Coast Guard, DHS.
Temporary final rule.
The Coast Guard is establishing a temporary safety zone on the navigable waters of Hampton Harbor in the vicinity of Hampton Harbor Bridge due to a partially submerged dredge excavator obstructing the channel. This temporary final rule is necessary to protect vessels transiting the area from the obstruction. This zone is intended to prohibit vessels from coming within 100 yards of point 42 53′763″ N, 070 48′986″ W until the obstruction is cleared. Persons or vessels may not enter into this zone unless authorized by the Captain of the Port, Sector Northern New England.
This rule is effective in the CFR on January 4, 2013 until January 31, 2013. This rule is effective with actual notice for purposes of enforcement on November 30, 2012. This rule will remain in effect through January 31, 2013.
Documents mentioned in this preamble are part of docket [USCG-2012-1055]. To view documents mentioned in this preamble as being available in the docket, go to http://www.regulations.gov, type the docket number in the “SEARCH” box and click “SEARCH.” Click on Open Docket Folder on the line associated with this rulemaking. You may also visit the Docket Management Facility in Room W12-140 on the ground floor of the Department of Transportation West Building, 1200 New Jersey Avenue SE., Washington, DC 20590, between 9 a.m. and 5 p.m., Monday through Friday, except Federal holidays.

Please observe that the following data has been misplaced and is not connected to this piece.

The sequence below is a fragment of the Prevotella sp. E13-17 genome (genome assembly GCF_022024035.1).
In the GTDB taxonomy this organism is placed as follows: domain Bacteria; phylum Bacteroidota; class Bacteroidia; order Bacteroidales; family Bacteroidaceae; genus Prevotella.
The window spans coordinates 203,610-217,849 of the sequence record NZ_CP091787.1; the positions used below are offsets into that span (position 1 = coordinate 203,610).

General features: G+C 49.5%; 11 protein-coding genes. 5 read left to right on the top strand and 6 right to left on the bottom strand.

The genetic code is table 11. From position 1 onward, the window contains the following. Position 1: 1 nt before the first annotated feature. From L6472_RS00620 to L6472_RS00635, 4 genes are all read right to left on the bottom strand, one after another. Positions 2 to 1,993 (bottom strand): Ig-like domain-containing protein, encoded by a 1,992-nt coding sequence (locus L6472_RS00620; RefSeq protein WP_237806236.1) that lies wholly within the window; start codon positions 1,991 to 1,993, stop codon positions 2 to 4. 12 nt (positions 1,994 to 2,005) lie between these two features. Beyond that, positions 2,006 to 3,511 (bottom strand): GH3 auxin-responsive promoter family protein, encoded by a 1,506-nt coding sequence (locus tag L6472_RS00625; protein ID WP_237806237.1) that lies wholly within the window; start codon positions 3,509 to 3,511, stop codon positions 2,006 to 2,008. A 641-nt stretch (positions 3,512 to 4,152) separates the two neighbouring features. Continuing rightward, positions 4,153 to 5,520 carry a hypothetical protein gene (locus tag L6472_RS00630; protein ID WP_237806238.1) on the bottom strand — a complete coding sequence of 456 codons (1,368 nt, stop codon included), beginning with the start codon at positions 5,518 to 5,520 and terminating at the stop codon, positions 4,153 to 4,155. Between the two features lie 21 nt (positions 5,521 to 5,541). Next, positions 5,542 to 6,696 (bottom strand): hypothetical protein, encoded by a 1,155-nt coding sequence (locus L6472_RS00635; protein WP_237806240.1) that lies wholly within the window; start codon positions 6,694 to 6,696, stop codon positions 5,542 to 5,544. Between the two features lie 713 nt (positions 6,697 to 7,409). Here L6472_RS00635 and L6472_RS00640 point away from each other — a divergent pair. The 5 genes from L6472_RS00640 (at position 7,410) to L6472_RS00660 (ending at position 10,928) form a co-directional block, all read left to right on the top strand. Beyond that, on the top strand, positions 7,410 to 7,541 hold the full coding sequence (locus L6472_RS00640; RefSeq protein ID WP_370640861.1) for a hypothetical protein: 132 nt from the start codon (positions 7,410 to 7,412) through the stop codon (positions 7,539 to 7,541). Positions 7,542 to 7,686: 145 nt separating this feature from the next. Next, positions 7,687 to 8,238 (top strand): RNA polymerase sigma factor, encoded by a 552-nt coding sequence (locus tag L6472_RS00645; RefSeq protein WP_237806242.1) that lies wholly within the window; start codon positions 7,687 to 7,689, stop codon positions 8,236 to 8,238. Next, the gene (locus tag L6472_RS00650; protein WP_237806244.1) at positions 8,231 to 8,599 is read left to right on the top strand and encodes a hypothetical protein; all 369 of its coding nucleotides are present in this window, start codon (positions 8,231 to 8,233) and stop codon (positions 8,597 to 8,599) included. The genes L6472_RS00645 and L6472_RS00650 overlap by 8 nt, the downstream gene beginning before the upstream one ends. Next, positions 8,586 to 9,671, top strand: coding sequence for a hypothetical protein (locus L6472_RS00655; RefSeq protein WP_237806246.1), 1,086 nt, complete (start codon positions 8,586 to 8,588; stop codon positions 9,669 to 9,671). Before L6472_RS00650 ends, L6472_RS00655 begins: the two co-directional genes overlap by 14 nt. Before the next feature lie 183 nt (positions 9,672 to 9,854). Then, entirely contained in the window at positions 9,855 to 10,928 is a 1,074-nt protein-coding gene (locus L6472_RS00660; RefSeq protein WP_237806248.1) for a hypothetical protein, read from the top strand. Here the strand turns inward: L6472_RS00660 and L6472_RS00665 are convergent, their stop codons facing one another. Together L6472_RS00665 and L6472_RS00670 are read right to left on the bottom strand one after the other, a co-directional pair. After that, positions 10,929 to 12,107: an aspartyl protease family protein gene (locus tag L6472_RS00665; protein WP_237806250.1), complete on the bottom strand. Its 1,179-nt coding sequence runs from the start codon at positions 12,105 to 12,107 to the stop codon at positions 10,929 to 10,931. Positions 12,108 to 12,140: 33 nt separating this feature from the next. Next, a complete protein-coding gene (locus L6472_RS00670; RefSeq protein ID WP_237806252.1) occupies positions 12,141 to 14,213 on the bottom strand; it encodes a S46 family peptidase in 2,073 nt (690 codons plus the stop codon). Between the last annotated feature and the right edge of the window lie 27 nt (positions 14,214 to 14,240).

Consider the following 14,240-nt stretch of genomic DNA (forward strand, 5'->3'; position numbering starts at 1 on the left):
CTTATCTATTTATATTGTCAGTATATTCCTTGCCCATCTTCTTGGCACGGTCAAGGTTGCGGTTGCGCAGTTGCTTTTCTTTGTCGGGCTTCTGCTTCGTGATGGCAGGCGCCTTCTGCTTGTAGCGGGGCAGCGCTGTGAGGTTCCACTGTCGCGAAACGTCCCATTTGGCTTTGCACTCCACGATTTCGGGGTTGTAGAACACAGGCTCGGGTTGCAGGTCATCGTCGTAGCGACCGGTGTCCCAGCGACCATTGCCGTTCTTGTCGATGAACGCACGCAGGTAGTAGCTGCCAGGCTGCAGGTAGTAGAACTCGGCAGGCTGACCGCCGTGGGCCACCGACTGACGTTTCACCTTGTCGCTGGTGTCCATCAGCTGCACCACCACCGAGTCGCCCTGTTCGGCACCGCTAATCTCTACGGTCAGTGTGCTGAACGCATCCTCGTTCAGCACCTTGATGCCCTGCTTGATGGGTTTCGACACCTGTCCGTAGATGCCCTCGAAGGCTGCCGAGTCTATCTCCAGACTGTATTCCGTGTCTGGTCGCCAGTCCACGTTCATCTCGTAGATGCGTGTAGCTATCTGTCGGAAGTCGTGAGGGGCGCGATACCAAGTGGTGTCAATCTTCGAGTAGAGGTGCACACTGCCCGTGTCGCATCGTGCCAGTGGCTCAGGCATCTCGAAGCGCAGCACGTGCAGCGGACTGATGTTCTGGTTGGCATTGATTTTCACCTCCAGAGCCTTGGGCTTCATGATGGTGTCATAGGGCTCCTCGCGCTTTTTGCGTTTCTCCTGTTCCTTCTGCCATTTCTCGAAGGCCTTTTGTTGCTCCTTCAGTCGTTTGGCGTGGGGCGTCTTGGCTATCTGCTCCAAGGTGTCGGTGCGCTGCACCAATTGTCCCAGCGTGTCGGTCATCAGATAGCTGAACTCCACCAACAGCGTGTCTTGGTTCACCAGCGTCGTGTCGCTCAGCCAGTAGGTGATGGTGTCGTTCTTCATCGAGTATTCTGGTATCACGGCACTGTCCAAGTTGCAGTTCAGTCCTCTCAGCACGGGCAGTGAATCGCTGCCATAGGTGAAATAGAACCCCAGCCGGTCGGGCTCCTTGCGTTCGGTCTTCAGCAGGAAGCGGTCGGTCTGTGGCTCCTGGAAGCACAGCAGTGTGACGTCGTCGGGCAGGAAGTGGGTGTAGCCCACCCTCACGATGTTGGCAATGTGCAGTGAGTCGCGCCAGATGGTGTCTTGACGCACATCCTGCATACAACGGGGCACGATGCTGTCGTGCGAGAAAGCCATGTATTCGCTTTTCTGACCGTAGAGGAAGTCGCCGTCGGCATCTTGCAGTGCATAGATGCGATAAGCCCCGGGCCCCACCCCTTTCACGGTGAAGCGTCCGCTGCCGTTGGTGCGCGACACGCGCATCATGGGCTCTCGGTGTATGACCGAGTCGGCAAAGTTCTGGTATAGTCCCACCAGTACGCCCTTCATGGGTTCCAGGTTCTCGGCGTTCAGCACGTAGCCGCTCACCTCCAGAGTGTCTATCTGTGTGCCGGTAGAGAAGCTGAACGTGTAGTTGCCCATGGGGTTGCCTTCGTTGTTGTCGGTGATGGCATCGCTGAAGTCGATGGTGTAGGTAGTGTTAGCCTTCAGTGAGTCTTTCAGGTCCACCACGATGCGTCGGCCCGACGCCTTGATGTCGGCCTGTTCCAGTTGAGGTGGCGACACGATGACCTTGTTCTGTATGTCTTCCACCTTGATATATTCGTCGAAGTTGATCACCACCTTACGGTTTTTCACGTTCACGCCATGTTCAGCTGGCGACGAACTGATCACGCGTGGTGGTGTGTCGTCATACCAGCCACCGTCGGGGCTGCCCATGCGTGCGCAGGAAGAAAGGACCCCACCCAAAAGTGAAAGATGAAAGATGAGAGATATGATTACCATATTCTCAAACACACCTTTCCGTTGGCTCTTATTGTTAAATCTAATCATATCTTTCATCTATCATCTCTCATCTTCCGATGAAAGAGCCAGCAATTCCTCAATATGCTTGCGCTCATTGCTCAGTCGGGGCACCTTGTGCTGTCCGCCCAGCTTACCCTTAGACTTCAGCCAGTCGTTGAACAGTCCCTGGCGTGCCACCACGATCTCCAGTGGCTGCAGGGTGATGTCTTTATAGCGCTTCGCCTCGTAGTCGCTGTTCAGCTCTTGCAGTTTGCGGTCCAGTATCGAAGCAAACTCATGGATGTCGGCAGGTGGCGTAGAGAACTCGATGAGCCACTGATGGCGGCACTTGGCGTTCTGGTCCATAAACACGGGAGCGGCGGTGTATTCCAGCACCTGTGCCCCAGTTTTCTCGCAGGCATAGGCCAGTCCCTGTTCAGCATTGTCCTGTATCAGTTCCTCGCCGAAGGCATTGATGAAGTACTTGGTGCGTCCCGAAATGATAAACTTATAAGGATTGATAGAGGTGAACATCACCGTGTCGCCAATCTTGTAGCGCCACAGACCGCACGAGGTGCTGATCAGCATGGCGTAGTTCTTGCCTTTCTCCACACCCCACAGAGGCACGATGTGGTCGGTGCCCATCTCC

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FOR FURTHER INFORMATION CONTACT:
If you have questions on this rule, call or email Ensign Elizabeth V. Morris, Waterways Management Division at Coast Guard Sector Northern New England, telephone 207-741-0398, email Elizabeth.V.Morris@uscg.mil. If you have questions on viewing or submitting material to the docket, call Renee V. Wright, Program Manager, Docket Operations, telephone (202) 366-9826.
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Start Supplemental Information
Table of Acronyms
DHS Department of Homeland Security
FR Federal Register
NPRM Notice of Proposed Rulemaking
A. Regulatory History and Information
The Coast Guard is issuing this final rule without prior notice and opportunity to comment pursuant to authority under section 4(a) of the Administrative Procedure Act (APA) (5 U.S.C. 553(b)). This provision authorizes an agency to issue a rule without prior notice and opportunity to Start Printed Page 670comment when the agency for good cause finds that those procedures are “impracticable, unnecessary, or contrary to the public interest.” Under 5 U.S.C. 553(b)(B), the Coast Guard finds that good cause exists for not publishing a notice of proposed rulemaking (NPRM) with respect to this rule because doing so would be impracticable and contrary to the public interest. The Coast Guard was notified of the obstruction immediately upon its occurrence late in the evening on November 29, 2012 but this was insufficient time to publish an NPRM. Thus, delaying the effective date of this rule to wait for a comment period to run would be both impracticable and contrary to the public interest because this regulation is necessary to ensure the immediate safety of users of the waterway.